Let’s Give Life for Christmas

A central invitation of the gospel of Jesus Christ is to give up our wealth in favor of those in need. King Benjamin expresses this imperative by instructing us to give our substance to the poor, just as freely as Christ gave his life for ours (Mosiah 4:16-26). Jesus invites a young man who wants to become perfect to sell all his possessions and give the resulting funds to the poor to obtain treasure in heaven (Matthew 19:21). A revelation of Joseph Smith’s from 1832 invites us to make ourselves materially equal with the poor, “for if ye are not equal in earthly things ye cannot be equal in obtaining heavenly things; for if you will that I give unto you a place in the celestial world, you must prepare yourselves by doing the things which I have commanded you and required of you” (D&C 78:6-7). What better Christmas offering could we make than to try to embrace Jesus’s words on this?

Janet from Feminist Mormon Housewives has organized an excellent way for us, as an internet community of Mormons, to move in the direction of such a more fully Christian life. She has opened up a community fundraising team with the organization Heifer International. Heifer International, for those unfamiliar with the group, seeks a long-term and sustainable end to world hunger by giving extremely poor families economically productive livestock and training, along with encouragement toward self-sufficiency and toward eventually passing the gift along to others who are also in need. The easiest way to give is to open up the General Team Donation page. There you can make a contribution, in the name of the Mormon blogging group, for any amount starting at $10.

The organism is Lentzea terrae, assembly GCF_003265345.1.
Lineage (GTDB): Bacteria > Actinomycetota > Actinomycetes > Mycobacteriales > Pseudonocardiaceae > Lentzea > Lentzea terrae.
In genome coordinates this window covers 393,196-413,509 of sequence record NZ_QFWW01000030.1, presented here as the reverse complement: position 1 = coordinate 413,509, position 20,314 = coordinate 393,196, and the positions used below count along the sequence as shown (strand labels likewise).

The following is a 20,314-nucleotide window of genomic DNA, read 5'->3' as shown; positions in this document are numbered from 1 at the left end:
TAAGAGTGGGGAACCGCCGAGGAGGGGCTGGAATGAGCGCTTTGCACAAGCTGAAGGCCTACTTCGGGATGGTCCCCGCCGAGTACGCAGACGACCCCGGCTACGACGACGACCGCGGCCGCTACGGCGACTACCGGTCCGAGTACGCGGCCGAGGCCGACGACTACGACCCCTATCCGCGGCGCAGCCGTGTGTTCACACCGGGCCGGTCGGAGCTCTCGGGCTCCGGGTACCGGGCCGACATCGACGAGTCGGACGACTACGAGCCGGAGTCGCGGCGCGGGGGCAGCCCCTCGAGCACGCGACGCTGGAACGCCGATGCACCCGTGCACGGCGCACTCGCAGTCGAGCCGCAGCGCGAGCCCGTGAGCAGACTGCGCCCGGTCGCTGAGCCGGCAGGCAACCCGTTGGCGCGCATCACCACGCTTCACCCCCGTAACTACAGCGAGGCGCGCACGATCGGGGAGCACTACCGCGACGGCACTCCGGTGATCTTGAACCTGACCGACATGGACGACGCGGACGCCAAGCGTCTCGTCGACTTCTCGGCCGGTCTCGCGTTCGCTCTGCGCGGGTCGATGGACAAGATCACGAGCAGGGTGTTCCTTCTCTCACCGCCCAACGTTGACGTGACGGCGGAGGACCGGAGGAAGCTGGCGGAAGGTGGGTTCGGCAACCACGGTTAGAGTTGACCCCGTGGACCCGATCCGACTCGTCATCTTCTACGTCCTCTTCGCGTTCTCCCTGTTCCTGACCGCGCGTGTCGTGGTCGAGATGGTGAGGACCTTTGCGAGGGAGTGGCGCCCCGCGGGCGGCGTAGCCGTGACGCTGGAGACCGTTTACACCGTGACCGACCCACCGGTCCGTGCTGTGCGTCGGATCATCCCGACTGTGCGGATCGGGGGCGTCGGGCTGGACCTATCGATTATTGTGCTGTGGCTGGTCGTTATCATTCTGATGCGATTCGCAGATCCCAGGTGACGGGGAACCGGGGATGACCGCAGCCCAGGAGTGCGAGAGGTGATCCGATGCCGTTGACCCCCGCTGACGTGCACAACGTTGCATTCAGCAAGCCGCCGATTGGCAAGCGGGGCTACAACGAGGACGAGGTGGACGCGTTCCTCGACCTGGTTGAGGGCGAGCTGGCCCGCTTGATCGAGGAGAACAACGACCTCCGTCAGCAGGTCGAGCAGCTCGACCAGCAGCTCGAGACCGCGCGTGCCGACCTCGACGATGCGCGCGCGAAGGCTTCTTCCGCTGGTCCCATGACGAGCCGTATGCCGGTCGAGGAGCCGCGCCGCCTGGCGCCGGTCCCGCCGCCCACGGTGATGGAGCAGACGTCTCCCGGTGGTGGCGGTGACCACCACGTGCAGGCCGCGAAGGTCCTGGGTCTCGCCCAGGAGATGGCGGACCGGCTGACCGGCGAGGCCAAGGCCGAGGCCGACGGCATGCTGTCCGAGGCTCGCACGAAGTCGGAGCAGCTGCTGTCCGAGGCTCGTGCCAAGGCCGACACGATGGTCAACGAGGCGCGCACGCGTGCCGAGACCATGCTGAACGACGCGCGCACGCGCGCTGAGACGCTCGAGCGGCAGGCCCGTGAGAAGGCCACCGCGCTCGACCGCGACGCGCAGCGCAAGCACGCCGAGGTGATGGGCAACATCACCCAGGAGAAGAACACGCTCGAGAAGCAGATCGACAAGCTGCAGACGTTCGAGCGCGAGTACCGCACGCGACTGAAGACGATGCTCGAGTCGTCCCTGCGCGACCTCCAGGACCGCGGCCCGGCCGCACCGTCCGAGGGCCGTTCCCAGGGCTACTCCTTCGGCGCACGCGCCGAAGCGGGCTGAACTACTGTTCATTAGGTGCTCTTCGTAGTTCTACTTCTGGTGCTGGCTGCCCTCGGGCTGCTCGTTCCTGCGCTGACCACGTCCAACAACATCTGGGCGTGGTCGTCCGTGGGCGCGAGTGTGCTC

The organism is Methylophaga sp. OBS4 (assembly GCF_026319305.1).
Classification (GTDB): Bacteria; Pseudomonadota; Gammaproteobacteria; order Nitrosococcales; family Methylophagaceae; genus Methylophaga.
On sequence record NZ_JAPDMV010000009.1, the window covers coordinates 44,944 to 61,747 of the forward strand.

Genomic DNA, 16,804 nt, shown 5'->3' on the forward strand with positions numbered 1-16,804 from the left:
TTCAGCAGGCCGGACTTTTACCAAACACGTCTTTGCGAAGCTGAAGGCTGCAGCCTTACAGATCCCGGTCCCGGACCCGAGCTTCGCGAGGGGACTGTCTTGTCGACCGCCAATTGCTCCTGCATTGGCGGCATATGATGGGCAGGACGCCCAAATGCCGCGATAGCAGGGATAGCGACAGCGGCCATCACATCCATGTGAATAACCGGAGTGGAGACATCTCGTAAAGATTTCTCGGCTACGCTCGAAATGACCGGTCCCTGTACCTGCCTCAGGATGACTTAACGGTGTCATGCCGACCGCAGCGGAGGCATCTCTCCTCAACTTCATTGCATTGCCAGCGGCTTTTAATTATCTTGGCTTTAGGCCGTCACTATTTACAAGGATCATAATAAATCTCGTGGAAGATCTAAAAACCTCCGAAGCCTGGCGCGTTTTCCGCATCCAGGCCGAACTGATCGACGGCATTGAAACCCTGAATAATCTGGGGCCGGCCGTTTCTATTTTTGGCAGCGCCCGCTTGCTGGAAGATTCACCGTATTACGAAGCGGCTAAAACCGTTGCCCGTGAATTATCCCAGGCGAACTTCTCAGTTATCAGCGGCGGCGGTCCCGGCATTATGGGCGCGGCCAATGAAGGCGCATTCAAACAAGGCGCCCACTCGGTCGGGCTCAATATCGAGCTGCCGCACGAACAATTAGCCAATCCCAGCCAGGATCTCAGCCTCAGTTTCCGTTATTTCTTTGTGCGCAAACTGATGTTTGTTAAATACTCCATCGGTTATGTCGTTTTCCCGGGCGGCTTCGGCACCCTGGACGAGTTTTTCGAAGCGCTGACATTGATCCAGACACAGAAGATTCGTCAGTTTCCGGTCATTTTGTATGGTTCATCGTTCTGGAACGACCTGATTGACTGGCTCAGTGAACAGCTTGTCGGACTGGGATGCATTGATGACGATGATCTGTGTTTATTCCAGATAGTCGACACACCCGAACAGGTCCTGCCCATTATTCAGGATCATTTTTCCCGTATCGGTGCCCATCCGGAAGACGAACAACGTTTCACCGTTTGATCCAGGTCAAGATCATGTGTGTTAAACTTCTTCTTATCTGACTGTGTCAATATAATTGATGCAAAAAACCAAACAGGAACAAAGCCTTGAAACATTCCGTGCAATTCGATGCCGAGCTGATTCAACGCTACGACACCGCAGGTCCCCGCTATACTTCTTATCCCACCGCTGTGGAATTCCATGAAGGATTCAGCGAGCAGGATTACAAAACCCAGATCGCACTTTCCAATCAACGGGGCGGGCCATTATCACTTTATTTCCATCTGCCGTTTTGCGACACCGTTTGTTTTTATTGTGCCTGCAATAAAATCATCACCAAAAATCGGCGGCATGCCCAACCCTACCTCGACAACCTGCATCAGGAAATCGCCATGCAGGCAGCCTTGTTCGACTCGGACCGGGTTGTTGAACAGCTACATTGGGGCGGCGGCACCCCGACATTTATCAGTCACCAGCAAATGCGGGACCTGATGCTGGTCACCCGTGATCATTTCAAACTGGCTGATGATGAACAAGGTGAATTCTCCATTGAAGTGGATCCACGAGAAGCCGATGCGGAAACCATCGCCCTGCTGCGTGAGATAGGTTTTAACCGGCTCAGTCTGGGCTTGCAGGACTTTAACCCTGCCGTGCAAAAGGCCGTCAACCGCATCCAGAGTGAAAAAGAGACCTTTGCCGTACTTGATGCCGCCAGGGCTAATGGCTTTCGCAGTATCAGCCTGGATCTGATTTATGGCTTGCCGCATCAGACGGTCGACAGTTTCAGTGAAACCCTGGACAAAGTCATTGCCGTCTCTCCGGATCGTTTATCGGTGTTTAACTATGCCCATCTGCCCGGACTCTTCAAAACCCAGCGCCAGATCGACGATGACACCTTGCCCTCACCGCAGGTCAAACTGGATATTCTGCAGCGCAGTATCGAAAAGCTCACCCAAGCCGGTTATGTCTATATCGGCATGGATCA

The Mormon blogs have proven to be a genuine community of friendship and of religious growth. Let’s also show that we can be a community of Christian care for the neediest and hungriest in our world. Giving a collective gift to Heifer International this Christmas will not single-handedly qualify us for the Celestial Kingdom, but it seems to me that it can be a step on our paths. This Christmas, let’s give some needy family the gift of life and hope. How better could we celebrate He who gave everything to give us the same, in more abundance?


  1. I worry about the treatment of the animals. I can’t in good conscience give to that particular charity. The idea of a bloggernacle charity is a great one, though. I would love to contribute to something else.